7 October 2021
Huong Trinh on VIR: healthcare in Vietnam remains attractive for foreign investors
Health awareness adds to potential in funding
By Thanh Van
October 7, 2021
Huong Trinh, managing director and head of Ho Chi Minh City at BDA Partners, told VIR that healthcare in Vietnam is remaining an attractive sector for foreign investors. “Recent outbreaks of the pandemic might put a temporary halt on progress in economic transformation but will not reverse ongoing socioeconomic changes,” Trinh said. “A bourgeoning middle class with an increased health awareness in response to the pandemic will continue to propel demand for higher standards in all aspects of healthcare.”
For all of its negative impacts on society, the pandemic also brought about positive changes in health awareness among Vietnamese people, whose rapidly-growing spending power will continue to provide headroom for the expansion of the private healthcare market.
“We believe that during the pandemic and also in the long term, private healthcare services will still remain popular for merger and acquisition activities in Vietnam, as foreign investors continue to be keen on private hospital and clinic assets in the country, understanding their potential given the issues of overcrowding within the public healthcare system,” she added.
In recent years, private hospitals and clinics have gained more reputation and trust from Vietnamese people with Vinmec, FV Hospital, and Hoan My being notable examples, and assets in this segment have been actively attracting inflows of capital. Last year, a GIC-led consortium invested in Vinmec, while Vinacapital funded Thu Cuc’s network of hospitals and clinics.
Additionally, the dental clinic sub-segment will continue to attract investors with newly established chains with high-quality facilities and well-trained dentists, especially in a post-pandemic world when travel restrictions are eased, given Vietnam’s strong potential as a dental tourism destination. Other specialised clinics focusing on certain other medical fields such as gastroenterology, physiotherapy, and pediatrics are also in strong demand, Trinh claimed.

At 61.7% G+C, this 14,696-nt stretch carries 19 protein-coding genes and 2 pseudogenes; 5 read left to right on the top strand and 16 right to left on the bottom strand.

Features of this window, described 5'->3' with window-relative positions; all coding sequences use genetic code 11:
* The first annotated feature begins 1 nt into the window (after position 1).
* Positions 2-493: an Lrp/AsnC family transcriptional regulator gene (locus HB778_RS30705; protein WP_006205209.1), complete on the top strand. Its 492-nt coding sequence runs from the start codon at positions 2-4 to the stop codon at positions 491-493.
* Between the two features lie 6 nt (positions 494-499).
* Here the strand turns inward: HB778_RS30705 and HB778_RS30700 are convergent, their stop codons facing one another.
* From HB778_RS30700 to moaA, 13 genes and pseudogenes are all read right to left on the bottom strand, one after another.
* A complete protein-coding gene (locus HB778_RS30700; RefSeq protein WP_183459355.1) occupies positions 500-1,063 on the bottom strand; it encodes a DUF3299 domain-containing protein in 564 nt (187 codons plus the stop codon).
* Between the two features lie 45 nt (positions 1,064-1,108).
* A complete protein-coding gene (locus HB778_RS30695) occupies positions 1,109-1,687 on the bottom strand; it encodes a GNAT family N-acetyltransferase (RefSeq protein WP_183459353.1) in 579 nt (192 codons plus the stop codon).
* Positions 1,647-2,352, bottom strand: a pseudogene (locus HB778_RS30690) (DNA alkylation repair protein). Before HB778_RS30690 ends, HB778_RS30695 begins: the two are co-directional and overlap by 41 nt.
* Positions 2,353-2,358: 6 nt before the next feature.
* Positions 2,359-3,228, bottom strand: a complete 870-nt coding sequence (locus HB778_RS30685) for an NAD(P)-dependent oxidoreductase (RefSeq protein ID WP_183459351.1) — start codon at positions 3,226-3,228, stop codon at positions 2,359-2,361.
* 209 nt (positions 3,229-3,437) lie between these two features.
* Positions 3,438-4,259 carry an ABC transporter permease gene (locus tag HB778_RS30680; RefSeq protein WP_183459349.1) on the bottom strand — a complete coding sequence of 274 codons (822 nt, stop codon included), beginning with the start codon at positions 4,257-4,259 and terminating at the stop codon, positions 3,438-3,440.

Private dental care providers are expected to capture market share from mom-and-pop clinics and public hospitals. In early 2021, Kim Dental successfully raised primary capital from ABC World, a transaction with BDA Partners acting as an exclusive financial advisor to Kim Dental.
According to Fitch Solutions, healthcare spending in Vietnam is expected to reach $23 billion by 2022. The growing demand for high quality healthcare will provide and require further growth opportunities for private healthcare providers, as concerns about the lack of capacity within the public system remain unaddressed. In addition to healthcare, pharmaceuticals, as a defensive sector, has continued to see a steady pipeline of deals from both financial sponsors and strategic investors during the pandemic, with examples such as SK Group’s investment into Imexpharm and Aska Pharmaceutical’s investment into Hataphar.
Research by BMI Research reveals that Vietnam’s pharmaceutical industry could reach $7.7 billion in 2021 and $16.1 billion in 2026. The industry is set to benefit greatly from the government’s national strategy to promote domestic manufacturing, which aims to increase the market share of locally produced pharmaceuticals to 80 per cent.
Furthermore, the decrease in direct human interaction as a result of the pandemic has also brought healthtech into the spotlight, given the increased demand for virtual healthcare services. Remote medical examinations and digitalisation of medical records have been among the key focuses of the Vietnamese government, as evidenced in the approval of a five-year project to establish a national distance healthcare network involving 24 hospitals, according to Trinh of BDA Partners.
As part of the project, mobile apps will be developed to allow storage of medical records and enable users to make appointments and consult doctors through video chat. In the private sector, healthtech startups such as JioHealth and Med247 have recently successfully raised funding from foreign investors, highlighting the prospect of this relatively nascent segment in Vietnam.
“With the swift progress in technology adoption in the country, healthtech is still behind other tech-related sectors such as payment processing or e-commerce in terms of investments and development progress, and thus there is still a lot of room for foreign investors to add value,” Trinh noted.